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Name: People v. Brunton
Case #: D071911
Court: CA Court of Appeal
District 4 DCA
Division: 1
Opinion Date: 05/30/2018
Summary

Defendant could not be convicted of both assault with a deadly weapon and assault with force likely to cause great bodily injury (GBI) based on the same act involving a noninherently dangerous object. Based on the single act of choking his cell mate with a towel, Brunton was convicted of assault with a deadly weapon (Pen. Code, § 245, subd. (a)(1)), assault by means of force likely to cause GBI (Pen. Code, § 245, subd. (a)(4)), and other offenses. A deadly weapon enhancement (Pen. Code, § 12022, subd. (b)(1)) was found true. On appeal Brunton challenged his force-likely assault conviction because it duplicated the assault with a deadly weapon conviction. Held: Remanded for trial court to vacate one of the section 245 convictions, strike enhancement, and resentence Brunton. Before it was amended in 2011, Penal Code section 245, subdivision (a) set forth assault with a deadly weapon and force-likely assault as alternative provisions within a single statute. Courts interpreted the former statute as defining only one offense. In cases involving a noninherently dangerous object (like the towel in this case), the determination of whether an aggravated assault was committed under the deadly weapon clause or the force-likely clause was functionally identical because a noninherently dangerous object becomes a deadly weapon only when used in a manner likely to produce GBI or death. In 2011, the two variants of aggravated assault were placed in separate subdivisions of section 245. Nothing in the legislative history reflects the Legislature intended to create two different offenses where the former statute set forth only one. Here, the two counts alleged against Brunton asserted only a different statement of the same offense and the jury could only convict him on one count. (See Pen. Code, § 954.) Additionally, because Brunton’s use of a deadly weapon in this case “is an element of the single offense, no deadly-weapon-use enhancement can properly attach to the underlying offense.”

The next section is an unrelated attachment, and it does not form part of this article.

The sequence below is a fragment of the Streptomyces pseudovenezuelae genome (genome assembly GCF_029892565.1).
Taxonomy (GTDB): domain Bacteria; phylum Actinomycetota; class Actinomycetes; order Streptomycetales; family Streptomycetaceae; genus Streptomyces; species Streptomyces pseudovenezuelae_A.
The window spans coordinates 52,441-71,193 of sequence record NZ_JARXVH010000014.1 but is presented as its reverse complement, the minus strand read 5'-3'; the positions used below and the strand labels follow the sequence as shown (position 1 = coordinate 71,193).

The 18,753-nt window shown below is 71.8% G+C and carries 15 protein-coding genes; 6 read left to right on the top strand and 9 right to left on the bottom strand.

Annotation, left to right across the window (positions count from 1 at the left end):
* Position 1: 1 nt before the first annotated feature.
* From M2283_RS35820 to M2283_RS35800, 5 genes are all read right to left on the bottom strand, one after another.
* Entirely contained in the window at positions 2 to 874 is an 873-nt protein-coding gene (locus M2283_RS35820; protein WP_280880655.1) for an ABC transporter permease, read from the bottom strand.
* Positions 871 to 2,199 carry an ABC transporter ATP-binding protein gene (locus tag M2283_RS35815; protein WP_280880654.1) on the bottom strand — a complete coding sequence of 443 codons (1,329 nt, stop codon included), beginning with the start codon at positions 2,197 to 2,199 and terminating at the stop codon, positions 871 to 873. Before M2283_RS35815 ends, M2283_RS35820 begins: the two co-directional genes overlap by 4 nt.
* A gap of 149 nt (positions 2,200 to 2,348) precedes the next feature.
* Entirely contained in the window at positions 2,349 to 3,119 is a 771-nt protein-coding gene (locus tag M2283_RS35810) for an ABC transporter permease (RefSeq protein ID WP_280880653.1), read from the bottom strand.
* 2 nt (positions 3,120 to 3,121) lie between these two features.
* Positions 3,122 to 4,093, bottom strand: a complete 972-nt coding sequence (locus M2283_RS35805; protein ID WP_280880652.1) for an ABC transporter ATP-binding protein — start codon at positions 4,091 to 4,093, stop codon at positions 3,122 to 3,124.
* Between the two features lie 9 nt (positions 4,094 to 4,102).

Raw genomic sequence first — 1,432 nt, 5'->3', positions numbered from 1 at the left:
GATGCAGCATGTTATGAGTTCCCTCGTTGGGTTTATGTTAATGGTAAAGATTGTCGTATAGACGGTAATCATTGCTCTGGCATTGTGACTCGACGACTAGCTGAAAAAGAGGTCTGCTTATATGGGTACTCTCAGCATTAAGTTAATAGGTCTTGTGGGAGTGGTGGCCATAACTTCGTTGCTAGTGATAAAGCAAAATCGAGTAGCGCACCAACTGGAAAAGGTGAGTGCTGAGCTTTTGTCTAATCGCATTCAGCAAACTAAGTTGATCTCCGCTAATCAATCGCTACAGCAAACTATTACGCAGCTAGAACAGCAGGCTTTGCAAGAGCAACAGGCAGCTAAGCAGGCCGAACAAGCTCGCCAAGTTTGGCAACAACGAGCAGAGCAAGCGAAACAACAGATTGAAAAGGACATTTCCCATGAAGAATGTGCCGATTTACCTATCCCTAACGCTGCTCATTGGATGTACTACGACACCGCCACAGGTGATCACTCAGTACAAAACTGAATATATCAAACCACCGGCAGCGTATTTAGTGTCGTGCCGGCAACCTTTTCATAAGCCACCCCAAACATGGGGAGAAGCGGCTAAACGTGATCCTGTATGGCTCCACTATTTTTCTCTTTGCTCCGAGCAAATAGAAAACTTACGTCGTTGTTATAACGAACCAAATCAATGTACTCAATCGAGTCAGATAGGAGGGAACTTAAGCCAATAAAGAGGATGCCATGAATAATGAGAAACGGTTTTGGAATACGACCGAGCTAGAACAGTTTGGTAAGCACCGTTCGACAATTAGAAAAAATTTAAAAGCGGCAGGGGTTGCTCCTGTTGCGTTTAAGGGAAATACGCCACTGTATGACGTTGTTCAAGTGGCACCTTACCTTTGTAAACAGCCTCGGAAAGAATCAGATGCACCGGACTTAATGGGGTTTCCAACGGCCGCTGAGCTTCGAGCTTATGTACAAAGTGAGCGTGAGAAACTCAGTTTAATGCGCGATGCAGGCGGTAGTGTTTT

The full opinion is available on the court’s website here: http://www.courts.ca.gov/opinions/documents/D071911.PDF